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GreatSchools Rating

Anderson Middle School

Public | 5-8

 

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Living in Anderson

Situated in a suburban neighborhood. The median home value is $119,900. The average monthly rent for a 2 bedroom apartment is $820.

Source: Sperling's Best Places
 
Last modified
Community Rating

3 stars

Community Rating by Year
2014:
No new ratings
2013:
Based on 5 ratings
2012:
Based on 2 ratings
2011:
No new ratings

Teacher quality

Principal leadership

Parent involvement

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13 reviews of this school


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Posted August 9, 2013

Mr. Koppes and Mrs. Koppes are great caring teachers and principle. They are the best thing about this school. Ms. Cox however is horrible. Last years 2012/2013 7th grade math teacher was awful. After 20 years of being the science teacher they put her as a math teacher. She would have to leave the classroom and go and ask a 8th grader how to do the math. My child has lost a whole year of math because of her. She should be ashamed of herself and step down from her job. On the other hand I just dont see anyone caring about it. I hear she is getting moved to 6th grade math this year. One more generation of kids that dont know what they are doing. All of the other teachers I come in contact with have been wonderful. Mr Grady is an excellent coach. However the band teacher should not be coaching any sport. Keep all of the Koppes and get rid of Cox.
—Submitted by a parent


Posted July 10, 2013

As one of the few members of the parent club I find some of these remarks interesting. Are there good and bad teachers? Sure. Is it very difficult to get parents involved? Yes. Even so, the school consistently earns a similar school score from the state higher than most middle schools in the county (this can be found at www.cde.gov). The school has some very dedicated teachers who practically live on campus like Ms. Evans and Mr. Koppes, one of those libeled by the parent decrying and misspelling nepotism below. FYI, the reason he coaches so much is because no one else will. VOLUNTEER! I am sure he'd be very happy to do much less coaching. He also volunteers to be on the School Site Council each year. Our community struggles with the poverty trap and the school offers parenting and work skills classes to support the community. Overall, this school works very hard to meet the needs of all students. It offers tons of math and reading intervention programs and has an award winning band program rivaling any in northern California.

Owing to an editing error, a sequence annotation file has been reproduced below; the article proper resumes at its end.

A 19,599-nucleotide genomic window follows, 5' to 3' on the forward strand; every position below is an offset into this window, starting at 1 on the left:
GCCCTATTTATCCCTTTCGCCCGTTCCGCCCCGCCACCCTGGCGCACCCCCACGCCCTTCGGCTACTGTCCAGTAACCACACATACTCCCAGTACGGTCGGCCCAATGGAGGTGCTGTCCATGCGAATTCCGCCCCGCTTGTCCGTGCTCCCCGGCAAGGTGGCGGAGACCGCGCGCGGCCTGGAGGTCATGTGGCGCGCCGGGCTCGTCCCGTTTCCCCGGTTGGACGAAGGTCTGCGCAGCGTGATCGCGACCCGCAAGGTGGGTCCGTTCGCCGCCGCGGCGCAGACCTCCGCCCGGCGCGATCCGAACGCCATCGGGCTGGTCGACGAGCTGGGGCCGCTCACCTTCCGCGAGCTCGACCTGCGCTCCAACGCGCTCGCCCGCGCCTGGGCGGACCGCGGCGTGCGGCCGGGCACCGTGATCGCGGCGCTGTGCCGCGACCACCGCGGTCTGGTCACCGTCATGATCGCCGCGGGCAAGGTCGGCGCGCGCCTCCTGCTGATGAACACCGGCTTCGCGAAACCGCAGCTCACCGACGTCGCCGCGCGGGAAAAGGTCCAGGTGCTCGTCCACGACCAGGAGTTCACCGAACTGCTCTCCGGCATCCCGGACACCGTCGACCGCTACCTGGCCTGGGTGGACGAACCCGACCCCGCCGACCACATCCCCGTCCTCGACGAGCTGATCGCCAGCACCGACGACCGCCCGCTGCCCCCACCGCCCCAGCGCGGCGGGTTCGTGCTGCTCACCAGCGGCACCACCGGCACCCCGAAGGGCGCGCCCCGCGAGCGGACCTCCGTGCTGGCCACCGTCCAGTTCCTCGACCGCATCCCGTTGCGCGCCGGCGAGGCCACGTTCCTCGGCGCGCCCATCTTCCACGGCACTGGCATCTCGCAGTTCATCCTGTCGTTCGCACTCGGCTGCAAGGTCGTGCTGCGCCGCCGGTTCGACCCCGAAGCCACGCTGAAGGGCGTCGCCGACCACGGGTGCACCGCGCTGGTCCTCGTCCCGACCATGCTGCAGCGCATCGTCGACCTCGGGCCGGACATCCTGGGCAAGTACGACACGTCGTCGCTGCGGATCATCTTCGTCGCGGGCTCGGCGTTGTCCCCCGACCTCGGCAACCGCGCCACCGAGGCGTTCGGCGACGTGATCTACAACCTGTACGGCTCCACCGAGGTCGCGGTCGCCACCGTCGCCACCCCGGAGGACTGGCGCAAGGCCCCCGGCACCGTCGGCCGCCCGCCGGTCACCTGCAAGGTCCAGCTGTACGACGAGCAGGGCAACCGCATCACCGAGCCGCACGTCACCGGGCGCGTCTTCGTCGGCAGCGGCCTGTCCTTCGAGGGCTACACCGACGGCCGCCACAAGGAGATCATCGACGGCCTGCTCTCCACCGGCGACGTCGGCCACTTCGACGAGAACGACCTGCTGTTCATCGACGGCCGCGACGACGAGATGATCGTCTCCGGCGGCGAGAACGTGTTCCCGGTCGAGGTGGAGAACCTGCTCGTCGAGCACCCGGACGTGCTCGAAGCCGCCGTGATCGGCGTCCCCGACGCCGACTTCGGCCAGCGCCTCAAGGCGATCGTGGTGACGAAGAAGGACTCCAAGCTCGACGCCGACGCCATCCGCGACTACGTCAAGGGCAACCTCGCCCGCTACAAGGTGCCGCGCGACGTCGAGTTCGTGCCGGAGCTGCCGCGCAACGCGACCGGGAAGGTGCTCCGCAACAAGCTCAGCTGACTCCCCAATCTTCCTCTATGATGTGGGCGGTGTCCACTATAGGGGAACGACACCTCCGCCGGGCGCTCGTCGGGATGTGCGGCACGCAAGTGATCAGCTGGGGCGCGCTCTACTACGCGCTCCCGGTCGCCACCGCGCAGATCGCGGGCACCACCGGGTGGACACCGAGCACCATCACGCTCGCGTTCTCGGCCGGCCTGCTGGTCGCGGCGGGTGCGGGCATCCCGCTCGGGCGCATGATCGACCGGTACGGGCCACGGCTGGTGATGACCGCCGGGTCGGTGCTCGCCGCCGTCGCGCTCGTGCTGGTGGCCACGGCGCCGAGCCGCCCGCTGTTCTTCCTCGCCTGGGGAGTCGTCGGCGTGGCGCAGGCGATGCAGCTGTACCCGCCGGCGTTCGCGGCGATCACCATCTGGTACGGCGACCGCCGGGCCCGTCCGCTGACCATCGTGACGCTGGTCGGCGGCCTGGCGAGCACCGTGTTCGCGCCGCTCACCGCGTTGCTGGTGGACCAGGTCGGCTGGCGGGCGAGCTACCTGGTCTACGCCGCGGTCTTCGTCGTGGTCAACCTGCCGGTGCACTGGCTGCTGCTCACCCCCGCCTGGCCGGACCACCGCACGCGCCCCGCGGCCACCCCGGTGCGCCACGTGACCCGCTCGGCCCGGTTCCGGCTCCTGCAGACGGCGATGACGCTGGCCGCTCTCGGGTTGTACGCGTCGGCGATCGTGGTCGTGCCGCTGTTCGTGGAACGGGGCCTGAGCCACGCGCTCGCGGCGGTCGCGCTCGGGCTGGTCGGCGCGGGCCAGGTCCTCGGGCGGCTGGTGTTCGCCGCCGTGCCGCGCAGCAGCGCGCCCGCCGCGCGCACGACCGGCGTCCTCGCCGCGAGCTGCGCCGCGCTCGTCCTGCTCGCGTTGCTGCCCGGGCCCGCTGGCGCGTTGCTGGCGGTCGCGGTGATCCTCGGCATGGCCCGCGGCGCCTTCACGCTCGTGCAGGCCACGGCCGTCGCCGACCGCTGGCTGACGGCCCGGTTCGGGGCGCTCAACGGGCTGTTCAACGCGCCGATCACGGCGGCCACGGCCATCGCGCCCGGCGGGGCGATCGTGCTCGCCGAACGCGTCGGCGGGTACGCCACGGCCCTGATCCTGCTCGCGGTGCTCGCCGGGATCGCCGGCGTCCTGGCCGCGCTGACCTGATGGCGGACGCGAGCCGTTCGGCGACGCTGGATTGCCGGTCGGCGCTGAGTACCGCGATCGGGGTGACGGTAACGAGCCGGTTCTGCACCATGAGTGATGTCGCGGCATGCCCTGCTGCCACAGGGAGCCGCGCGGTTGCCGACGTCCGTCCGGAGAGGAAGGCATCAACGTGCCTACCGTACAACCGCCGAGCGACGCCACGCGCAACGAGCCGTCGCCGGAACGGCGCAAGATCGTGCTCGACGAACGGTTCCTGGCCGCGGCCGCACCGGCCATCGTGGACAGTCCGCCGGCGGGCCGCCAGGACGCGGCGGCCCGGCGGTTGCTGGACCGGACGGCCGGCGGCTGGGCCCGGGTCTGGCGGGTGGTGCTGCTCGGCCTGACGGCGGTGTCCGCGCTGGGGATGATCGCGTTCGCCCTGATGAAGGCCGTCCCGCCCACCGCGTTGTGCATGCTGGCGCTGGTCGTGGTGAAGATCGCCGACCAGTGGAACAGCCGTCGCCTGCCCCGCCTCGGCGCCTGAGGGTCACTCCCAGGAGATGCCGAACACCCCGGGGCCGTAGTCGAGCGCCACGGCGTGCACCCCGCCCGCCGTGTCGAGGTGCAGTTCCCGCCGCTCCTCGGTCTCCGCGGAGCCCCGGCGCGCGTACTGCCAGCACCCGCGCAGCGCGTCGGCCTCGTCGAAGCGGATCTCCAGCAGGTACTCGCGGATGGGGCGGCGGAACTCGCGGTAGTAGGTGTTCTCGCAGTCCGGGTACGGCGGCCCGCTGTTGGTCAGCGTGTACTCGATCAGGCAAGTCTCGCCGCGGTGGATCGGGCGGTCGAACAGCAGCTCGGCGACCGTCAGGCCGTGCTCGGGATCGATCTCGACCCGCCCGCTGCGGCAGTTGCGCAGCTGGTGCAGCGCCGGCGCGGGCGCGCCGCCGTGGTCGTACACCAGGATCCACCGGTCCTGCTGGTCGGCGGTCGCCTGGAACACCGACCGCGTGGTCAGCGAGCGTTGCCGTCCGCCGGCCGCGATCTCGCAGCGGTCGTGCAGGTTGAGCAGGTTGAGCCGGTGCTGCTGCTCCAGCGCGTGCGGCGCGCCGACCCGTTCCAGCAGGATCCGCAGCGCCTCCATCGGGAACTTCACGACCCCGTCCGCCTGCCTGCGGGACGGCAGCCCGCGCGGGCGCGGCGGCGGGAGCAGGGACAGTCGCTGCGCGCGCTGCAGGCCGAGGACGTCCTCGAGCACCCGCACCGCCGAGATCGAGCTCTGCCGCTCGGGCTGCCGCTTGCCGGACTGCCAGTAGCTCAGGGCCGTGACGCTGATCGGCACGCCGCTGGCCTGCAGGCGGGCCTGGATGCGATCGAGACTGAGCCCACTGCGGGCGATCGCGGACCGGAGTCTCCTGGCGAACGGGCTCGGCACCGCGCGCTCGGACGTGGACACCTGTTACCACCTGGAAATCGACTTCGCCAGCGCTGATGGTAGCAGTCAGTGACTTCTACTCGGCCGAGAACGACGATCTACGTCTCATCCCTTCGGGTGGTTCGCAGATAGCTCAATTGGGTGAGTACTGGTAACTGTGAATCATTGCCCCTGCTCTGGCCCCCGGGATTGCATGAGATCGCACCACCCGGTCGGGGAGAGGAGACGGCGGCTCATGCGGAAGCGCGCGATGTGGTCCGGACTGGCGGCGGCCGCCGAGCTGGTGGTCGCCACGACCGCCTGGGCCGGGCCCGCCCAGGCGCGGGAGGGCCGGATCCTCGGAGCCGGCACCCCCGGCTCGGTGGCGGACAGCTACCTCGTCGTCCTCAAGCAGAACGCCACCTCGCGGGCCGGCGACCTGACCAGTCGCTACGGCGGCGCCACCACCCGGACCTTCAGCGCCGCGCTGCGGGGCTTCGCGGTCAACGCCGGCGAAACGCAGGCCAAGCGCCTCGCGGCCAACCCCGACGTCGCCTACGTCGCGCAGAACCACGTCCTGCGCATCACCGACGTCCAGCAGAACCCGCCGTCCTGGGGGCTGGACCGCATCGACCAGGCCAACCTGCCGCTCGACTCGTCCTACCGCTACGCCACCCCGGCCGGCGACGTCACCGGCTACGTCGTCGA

—Submitted by a parent


Posted June 21, 2013

Evans= best Algebra teacher EVER and she makes math almost fun. She's hilarious and does surprising things. One time she did a summersault in class. It was epic. My teachers helped and encouraged me while I was writing my grad speech :) I was to AMS for all of middle school. When you're a 6th grader the WEB leaders work hard to help plan activities and make sure you have a great time. By the time I was an 8th grader I was a WEB leader too and it was fun. The people reviewing this school as "unclean school, fatty foods, etc." are crazy. Dave is not only the best janitor EVER but he's also a great basketball coach. He is always cleaning and making jokes. Everyday at lunch he would ask my friends and I, "Can I take your tray ladies?" and he did. I've never heard him complain. The Chefs make ok food(it's school food so it's not going to be the "best food ever." Hey Jack, it's not bad for less than $1! -reduced-)and you're required to get something from the salad bar. There's no reason why we would be getting overweight from eating school lunches. As for the dress code complaints blame the kids' parents. THEY should be their kids' fashion police. We DO have dress codes. YOU LIARS!


Posted May 22, 2013

this is the most amazing school ever. ms. evans (8th grade math/science teacher) is the coolest teacher youll ever meet.


Posted May 22, 2013

Anderson Middle School is a horribal School.#1 Nepitisum #2 Favortisum #3 BAD! coaching #4 No Dresscode #5 Mood swinging teachers. All the school spirt has been drained from this school. But I guess thats how it goes when a school becomes a family ran bussiness that is being ran in to the dirt!. in my opinion you need to hire some one who will do there JOB! and clean that place up and restore school pride and spirt.. it is sad when mommy hires her son to coach everthing. little girls are allowed to run around half naked and no one does a thing about it and the principal states that she is not the fashion police well if she is not the fashion police then i would like to know who is because the should be fired!!!!! That school is a mess the only good thing AMS has is a awsome band program...
—Submitted by a parent


Posted October 12, 2012

I think certain perfect 6th grade teachers are horrible !! I think that the school lunches are disgusting and thats why are children over weight . The principle should be fired !!
—Submitted by a parent


Posted February 27, 2012